This paper provides an overview of the need for the Butler School to reduce its annual budget by $1,000,000 in order to meet the mandate of the community that the school should “live within its means.” The recommended reductions are based on eliminating extraneous programs, staff positions, administrative services, and supply funds. Areas that are not reduced include programs that support the humanities, athletics, science and technology, as these areas are deemed too important to the formation and development of students’ characters and skills, which are needed to ensure success in their ensuing years. Letters to a state legislator and to the community are attached in the Appendix.
Keywords: school funding, budget reduction, administration reduction, school budgeting
As Butler Elementary School has been tasked with eliminating $1,000,000 from its annual budget, there are a number of cuts that the school will be required to make in order to meet the desire of the community that the school “live within its means.” In some ways, this means that the school will have to do away with certain extraneous programs and positions that, while helpful in the overall scheme of things, do not negatively impact the school’s ability to function by their removal. This paper will present the line item cuts recommended to allow Butler to meet its target reductions and will provide an explanation as to why these cuts are recommended as opposed to other programs and positions.
Budget Overview and Recommended Reductions
There are a number of cuts that could be made to allow the school to meet its target; however, the elementary school is only capable of providing so many reductions and these would not be enough to meet the $1,000,000 target. Therefore, it is also necessary to make reductions from the middle school budget as well. For that reason, a total K-8 recommendation for reductions is here provided in the following chart.
Cost of Replacement
Line item reductions from Option One
Eliminate middle-school assistant principal position; add full-time office staff
Reduce annual supply allocation from $575 to $400 per teacher
Reduce hard copies of formal comms--replace w/ e-copies
Reduce administrative supplies annual allocation by 50
Reduce psychologist supplies annual allocation from $2,075 to $1,275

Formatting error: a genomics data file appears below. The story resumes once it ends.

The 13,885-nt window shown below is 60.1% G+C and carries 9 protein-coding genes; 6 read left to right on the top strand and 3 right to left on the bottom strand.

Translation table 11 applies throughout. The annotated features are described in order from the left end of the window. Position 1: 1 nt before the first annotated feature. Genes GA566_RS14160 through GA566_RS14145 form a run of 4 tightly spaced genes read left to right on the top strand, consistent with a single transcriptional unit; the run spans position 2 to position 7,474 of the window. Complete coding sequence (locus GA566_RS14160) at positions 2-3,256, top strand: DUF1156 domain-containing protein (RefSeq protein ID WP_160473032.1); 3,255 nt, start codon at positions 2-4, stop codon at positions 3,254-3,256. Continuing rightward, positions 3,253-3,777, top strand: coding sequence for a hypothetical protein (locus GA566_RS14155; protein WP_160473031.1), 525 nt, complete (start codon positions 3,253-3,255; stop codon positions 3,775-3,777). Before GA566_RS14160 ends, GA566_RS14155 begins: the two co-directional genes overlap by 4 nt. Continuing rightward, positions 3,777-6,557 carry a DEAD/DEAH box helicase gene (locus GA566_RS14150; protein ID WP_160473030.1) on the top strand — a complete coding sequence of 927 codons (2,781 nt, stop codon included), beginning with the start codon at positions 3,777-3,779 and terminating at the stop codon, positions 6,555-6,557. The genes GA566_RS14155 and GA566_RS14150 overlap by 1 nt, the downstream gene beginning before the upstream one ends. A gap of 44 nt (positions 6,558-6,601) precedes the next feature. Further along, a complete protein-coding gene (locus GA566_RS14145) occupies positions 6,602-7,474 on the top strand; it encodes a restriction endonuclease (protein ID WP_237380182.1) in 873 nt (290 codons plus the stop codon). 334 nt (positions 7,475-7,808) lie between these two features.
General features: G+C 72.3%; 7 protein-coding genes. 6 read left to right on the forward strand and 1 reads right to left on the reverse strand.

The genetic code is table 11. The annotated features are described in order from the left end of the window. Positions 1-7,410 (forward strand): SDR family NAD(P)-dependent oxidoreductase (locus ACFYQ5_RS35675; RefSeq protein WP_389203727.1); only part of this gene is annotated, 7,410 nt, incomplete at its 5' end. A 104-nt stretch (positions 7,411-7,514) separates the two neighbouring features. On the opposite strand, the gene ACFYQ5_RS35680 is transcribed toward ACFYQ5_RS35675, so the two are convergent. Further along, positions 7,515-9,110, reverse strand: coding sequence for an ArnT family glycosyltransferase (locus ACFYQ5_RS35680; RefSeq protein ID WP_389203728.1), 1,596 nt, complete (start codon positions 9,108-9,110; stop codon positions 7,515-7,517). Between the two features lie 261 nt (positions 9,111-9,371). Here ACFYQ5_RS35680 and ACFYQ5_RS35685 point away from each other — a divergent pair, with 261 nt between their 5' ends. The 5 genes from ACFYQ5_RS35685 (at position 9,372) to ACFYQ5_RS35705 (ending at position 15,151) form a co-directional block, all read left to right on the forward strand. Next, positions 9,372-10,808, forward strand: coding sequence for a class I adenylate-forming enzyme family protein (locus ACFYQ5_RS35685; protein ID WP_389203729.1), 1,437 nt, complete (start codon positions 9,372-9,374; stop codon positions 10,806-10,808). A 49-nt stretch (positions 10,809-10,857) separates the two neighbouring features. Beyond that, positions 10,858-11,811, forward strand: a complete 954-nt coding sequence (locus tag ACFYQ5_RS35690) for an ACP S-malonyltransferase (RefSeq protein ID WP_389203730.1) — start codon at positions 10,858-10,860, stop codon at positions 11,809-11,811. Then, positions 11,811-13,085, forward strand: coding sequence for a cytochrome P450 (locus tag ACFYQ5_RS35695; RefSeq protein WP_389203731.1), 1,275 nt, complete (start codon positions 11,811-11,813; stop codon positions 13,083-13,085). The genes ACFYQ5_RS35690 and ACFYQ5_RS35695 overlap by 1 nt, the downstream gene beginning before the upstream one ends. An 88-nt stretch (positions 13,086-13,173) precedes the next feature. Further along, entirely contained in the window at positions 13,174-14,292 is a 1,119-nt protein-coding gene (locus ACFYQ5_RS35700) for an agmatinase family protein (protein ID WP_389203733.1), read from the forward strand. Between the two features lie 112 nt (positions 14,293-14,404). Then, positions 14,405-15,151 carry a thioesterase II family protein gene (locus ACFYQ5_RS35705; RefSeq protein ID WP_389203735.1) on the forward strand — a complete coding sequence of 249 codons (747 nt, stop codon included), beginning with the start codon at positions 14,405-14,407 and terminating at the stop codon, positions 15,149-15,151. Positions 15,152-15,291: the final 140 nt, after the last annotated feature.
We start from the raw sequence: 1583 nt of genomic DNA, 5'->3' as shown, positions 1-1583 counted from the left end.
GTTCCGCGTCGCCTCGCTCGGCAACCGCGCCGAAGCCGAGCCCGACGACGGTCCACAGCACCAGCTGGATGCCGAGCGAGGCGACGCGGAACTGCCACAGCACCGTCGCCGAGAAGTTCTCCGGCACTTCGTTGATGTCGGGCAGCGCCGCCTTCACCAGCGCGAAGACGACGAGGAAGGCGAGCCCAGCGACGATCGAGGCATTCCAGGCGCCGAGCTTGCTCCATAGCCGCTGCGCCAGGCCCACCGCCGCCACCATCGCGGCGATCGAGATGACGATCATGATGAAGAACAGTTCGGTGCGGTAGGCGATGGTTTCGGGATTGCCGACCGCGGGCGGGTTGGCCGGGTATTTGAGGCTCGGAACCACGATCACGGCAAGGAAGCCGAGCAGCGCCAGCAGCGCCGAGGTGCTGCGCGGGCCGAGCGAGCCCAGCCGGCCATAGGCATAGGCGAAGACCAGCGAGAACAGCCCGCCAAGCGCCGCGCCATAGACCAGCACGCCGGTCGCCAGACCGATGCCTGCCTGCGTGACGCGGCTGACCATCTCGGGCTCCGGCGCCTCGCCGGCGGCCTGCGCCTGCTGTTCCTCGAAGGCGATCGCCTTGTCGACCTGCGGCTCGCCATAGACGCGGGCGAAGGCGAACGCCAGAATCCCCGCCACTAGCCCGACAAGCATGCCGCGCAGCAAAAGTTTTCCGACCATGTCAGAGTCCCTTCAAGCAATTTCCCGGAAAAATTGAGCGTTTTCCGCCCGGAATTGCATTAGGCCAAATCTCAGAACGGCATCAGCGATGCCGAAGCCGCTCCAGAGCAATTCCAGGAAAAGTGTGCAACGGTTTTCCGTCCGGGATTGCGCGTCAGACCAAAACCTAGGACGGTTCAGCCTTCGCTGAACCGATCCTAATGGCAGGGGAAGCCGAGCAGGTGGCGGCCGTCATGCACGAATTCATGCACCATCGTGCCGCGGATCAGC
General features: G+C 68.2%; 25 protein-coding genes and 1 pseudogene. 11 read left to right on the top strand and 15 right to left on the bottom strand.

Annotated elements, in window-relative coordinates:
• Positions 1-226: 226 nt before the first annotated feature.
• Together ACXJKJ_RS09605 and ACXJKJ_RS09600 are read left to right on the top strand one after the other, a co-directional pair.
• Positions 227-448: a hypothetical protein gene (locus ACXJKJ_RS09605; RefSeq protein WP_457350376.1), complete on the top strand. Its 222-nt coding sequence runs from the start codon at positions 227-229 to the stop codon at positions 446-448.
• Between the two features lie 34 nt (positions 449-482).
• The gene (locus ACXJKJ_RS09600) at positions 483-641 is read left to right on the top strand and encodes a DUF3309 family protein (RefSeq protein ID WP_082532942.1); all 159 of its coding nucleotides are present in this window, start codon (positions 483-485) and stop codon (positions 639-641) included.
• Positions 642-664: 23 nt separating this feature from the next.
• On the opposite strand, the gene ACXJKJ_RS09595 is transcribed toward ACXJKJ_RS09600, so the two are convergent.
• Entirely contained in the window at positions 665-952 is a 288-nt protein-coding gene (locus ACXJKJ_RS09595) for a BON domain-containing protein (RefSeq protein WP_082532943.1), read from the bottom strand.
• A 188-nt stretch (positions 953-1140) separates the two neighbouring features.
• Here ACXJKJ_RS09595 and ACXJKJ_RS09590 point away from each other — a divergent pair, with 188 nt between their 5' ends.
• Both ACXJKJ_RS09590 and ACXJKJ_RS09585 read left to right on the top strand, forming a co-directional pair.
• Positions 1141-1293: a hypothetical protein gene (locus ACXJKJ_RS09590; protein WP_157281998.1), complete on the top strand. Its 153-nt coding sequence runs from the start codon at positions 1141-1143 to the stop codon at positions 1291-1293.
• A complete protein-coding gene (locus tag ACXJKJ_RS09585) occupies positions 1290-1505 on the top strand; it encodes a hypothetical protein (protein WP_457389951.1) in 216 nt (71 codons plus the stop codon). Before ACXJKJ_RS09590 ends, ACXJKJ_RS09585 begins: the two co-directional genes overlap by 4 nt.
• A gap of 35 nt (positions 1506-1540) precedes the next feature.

Parent fees: have parents pay for field trips, bus, and acitivty
Grades 5-8 band program: parents pay for band competitions, fees
Increase price of yearbook to include stipend, printing, and binding
Have parents pay for student magazines--add to textbook fee
Student competitions: eliminate Gifted Program competitions
Line item reductions from Option Two
Eliminate learning-center assistant (rely on volunteers, closing during breaks)
Cuts have been recommended at the district level, the elementary school level and the middle school level. Cuts have included administrative reductions, supply fund allocation reductions, program reductions, technology reductions and staff reductions. Without compromising the integrity of the school’s educational quality, these cuts are meant to enable the school to live within its means while still providing top-notch service and educational opportunities. Students and faculty may notice minor inconveniences in terms of hours of when the science lab is open or the amount of assistance available in classrooms—but with time adjustments will be made to enable these changes to be accepted with positivity.
The financial recommendations made herein will not adversely affect the instructional program provided to students. Assistants have been eliminated from the grade 1 level and the kindergarten level as well as the special education classroom—but the main teachers remain, and with the main teachers implementing the Montessori method to help students learn on their own and advance on their own at these levels, volunteers (parents of students) will be asked to help as is consistent with this method (Mangal, 2007). In short, student performance is not expected to be negatively impacted by these reductions. In fact, those areas in the middle school that are some of the most popular and most formative—including sports, band, art, music, family consumer science, and applied technology—have not been touched at all. The reason is that our organization believes strongly in the formative quality of these areas, as Turnnidge, Côté and Hancock (2014) and Hatfield, Montana and Deffenbaugh (2006) have shown.